States that saw the largest decrease in foreclosure inventory were California, Arizona, Colorado, Nevada, and Minnesota.
Chicago, IL (PRWEB) February 22, 2014
Corelogic released its February MarketPulse report on February 20th, revealing that foreclosures have decreased 31 percent nationally from December 2012 to December 2013. CF Funding is happy to share this news, as the U.S. has now seen over two years of declines in foreclosure inventory. The current percentage of foreclosure inventory (out of all homes with a mortgage) is 2.1 percent, down from 3 percent in December 2012.
According to Thomas Vitlo, “The 12-month sum of completed foreclosures was at the lowest level since 2007. At its peak, the seriously delinquent inventory increased 88 percent year over year in April 2008 but is currently down 25.0 percent year over year in December 2013.” Pre-foreclosure filings also decreased over the past year, from 97,000 per month to 80,000 per month. States that saw the largest decrease in foreclosure inventory were California, Arizona, Colorado, Nevada, and Minnesota, but all 50 states showed declines in the report.
The U.S. HUD and the U.S. Department of Treasury reported similar results earlier this month, as their Housing Scorecard revealed a 33 percent decrease in foreclosures since 2012, the lowest annual total since 2005. CF Funding shared results of this scorecard in an article titled “Home Equity Up, Foreclosures Decrease.” Read the full article here.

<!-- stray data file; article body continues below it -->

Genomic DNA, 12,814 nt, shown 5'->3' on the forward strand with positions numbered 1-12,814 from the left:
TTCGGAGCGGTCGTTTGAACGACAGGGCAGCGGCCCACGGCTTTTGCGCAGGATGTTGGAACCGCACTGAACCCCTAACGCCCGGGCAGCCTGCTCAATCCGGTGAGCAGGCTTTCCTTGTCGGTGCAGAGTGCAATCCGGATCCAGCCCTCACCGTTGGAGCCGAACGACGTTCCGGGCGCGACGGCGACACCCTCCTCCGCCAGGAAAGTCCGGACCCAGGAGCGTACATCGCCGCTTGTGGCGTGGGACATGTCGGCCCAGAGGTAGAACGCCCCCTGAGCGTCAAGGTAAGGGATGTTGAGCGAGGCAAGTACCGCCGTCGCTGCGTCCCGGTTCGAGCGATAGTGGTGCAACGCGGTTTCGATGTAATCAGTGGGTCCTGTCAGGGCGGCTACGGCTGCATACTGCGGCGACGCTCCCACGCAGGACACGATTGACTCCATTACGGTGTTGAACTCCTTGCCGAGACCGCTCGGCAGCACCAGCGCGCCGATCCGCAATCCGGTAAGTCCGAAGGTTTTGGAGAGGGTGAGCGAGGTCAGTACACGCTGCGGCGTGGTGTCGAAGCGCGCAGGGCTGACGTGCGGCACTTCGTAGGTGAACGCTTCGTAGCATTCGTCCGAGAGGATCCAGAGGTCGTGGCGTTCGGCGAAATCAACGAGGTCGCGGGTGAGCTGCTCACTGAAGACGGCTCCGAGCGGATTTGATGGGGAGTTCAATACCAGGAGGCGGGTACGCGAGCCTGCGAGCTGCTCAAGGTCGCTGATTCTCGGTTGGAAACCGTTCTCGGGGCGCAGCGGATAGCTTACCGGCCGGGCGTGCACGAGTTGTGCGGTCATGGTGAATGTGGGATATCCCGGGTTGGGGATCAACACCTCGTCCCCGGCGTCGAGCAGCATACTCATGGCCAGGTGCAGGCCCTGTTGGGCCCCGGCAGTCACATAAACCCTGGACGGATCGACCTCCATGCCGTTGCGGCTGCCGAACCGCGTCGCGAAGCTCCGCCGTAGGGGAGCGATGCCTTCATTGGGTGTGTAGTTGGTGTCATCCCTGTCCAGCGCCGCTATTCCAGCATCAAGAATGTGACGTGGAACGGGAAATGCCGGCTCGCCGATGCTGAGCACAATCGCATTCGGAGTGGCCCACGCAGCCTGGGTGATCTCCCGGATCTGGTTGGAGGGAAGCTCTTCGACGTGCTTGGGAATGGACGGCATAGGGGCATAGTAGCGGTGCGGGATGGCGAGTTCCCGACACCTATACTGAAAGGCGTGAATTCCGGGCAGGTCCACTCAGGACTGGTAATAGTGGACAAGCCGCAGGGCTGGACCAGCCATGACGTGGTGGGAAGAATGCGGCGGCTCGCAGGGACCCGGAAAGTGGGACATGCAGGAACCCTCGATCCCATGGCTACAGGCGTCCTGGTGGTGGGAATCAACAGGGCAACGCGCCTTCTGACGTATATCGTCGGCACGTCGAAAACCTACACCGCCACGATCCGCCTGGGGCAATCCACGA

CF Funding is happy to share that the housing market has experienced a 22.4 percent growth rate since March 2011. Six states even reached new highs in home price appreciation in 2013: Colorado, Indiana, Iowa, North Dakota, Oklahoma, and Texas. 10 of the western states who were hit hardest by the housing market crash are now recovering quickly, with home price growth at faster rates than the nation’s overall rate. One of these states is Nevada, which has seen the largest trough-to-current growth. According to Gilberto Mendez, “although it also leads the nation in the highest unemployment rate at 9 percent, it has made major progress since hitting a 14-percent rate in October 2010… a growing labor force will continue to be a catalyst for continued home price growth in 2014.”
Other good news from the report included a decrease in seriously delinquent mortgages (those 90 days or more past due) by 31 percent from December 2012 to December 2013. Total home sales increased by 6 percent year over year, and new home sales increased 10 percent. These are all sure signs of economic recovery as the housing industry continues to improve.
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